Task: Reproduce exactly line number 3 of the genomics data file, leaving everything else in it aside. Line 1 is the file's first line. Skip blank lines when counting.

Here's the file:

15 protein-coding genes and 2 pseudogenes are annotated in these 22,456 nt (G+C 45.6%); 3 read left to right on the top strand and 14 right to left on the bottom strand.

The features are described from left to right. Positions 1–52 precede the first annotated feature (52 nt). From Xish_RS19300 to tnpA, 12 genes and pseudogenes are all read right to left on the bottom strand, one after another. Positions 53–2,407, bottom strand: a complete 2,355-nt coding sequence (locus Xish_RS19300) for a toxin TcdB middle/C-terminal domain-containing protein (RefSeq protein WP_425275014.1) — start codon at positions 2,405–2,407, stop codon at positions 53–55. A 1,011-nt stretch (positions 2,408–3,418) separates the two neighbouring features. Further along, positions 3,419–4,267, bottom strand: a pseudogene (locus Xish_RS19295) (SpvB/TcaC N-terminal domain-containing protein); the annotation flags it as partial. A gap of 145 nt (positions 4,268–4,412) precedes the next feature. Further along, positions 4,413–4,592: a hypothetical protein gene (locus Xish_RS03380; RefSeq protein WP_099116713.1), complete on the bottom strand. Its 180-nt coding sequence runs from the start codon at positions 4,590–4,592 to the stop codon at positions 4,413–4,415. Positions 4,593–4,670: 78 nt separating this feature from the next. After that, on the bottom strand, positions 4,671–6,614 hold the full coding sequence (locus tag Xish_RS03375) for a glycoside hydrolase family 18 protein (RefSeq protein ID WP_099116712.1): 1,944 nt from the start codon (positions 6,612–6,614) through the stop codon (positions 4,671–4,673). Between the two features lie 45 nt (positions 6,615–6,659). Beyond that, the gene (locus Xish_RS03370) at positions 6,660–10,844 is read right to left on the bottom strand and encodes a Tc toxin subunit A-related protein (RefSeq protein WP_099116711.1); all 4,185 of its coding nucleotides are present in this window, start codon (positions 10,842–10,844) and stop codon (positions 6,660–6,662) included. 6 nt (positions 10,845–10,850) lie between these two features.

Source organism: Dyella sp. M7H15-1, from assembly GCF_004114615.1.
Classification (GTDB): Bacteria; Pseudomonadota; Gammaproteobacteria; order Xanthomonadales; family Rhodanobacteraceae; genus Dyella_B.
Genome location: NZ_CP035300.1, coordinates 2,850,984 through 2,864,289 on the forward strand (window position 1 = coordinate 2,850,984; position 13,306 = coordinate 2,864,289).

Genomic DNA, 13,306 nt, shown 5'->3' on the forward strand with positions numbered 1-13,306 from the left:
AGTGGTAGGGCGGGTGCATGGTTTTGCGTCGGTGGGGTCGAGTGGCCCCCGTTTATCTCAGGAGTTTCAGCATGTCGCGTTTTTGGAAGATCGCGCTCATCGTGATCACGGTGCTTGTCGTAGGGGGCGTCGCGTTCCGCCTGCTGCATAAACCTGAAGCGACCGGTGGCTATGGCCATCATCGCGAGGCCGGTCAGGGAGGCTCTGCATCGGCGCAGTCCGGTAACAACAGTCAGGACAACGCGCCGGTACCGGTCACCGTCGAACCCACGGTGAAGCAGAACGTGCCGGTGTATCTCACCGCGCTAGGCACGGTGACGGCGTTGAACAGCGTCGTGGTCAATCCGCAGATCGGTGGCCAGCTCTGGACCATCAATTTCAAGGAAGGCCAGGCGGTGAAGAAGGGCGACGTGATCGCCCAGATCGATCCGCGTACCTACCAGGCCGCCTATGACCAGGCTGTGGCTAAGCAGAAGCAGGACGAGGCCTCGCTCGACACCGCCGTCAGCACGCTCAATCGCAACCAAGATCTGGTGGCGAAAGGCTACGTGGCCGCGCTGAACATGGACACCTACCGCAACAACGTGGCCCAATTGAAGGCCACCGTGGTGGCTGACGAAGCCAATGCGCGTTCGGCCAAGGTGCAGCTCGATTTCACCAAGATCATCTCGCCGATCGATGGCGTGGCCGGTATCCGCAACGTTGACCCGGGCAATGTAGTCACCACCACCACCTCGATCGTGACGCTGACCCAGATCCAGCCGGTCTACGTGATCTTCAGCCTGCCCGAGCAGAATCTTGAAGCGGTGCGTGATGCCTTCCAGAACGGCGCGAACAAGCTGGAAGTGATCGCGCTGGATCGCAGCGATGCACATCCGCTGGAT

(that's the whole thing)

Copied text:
Source organism: Dyella sp. M7H15-1, from assembly GCF_004114615.1.